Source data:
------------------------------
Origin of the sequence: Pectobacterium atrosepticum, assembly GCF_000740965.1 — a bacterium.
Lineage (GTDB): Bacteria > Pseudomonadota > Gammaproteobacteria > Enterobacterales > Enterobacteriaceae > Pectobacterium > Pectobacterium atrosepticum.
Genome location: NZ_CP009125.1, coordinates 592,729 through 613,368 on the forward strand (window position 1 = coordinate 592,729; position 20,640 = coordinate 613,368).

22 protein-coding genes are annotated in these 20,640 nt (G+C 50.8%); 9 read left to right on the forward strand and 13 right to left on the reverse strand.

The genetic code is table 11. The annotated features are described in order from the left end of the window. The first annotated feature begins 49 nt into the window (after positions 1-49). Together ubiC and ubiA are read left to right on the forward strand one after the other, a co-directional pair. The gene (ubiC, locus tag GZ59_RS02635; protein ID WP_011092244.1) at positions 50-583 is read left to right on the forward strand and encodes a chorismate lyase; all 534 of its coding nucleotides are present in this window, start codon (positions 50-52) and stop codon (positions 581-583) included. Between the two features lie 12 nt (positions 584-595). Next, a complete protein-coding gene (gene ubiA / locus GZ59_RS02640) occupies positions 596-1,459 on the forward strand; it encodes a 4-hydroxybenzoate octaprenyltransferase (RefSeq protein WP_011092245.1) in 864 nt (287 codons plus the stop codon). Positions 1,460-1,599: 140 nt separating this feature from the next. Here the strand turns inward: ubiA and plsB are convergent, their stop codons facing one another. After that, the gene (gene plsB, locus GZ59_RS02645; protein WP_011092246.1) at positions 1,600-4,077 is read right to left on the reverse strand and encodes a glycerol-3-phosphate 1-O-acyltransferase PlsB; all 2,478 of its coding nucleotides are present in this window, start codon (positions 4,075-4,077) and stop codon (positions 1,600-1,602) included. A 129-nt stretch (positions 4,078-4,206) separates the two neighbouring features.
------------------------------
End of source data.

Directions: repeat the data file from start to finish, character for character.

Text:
Origin of the sequence: Pectobacterium atrosepticum, assembly GCF_000740965.1 — a bacterium.
Lineage (GTDB): Bacteria > Pseudomonadota > Gammaproteobacteria > Enterobacterales > Enterobacteriaceae > Pectobacterium > Pectobacterium atrosepticum.
Genome location: NZ_CP009125.1, coordinates 592,729 through 613,368 on the forward strand (window position 1 = coordinate 592,729; position 20,640 = coordinate 613,368).

22 protein-coding genes are annotated in these 20,640 nt (G+C 50.8%); 9 read left to right on the forward strand and 13 right to left on the reverse strand.

The genetic code is table 11. The annotated features are described in order from the left end of the window. The first annotated feature begins 49 nt into the window (after positions 1-49). Together ubiC and ubiA are read left to right on the forward strand one after the other, a co-directional pair. The gene (ubiC, locus tag GZ59_RS02635; protein ID WP_011092244.1) at positions 50-583 is read left to right on the forward strand and encodes a chorismate lyase; all 534 of its coding nucleotides are present in this window, start codon (positions 50-52) and stop codon (positions 581-583) included. Between the two features lie 12 nt (positions 584-595). Next, a complete protein-coding gene (gene ubiA / locus GZ59_RS02640) occupies positions 596-1,459 on the forward strand; it encodes a 4-hydroxybenzoate octaprenyltransferase (RefSeq protein WP_011092245.1) in 864 nt (287 codons plus the stop codon). Positions 1,460-1,599: 140 nt separating this feature from the next. Here the strand turns inward: ubiA and plsB are convergent, their stop codons facing one another. After that, the gene (gene plsB, locus GZ59_RS02645; protein WP_011092246.1) at positions 1,600-4,077 is read right to left on the reverse strand and encodes a glycerol-3-phosphate 1-O-acyltransferase PlsB; all 2,478 of its coding nucleotides are present in this window, start codon (positions 4,075-4,077) and stop codon (positions 1,600-1,602) included. A 129-nt stretch (positions 4,078-4,206) separates the two neighbouring features.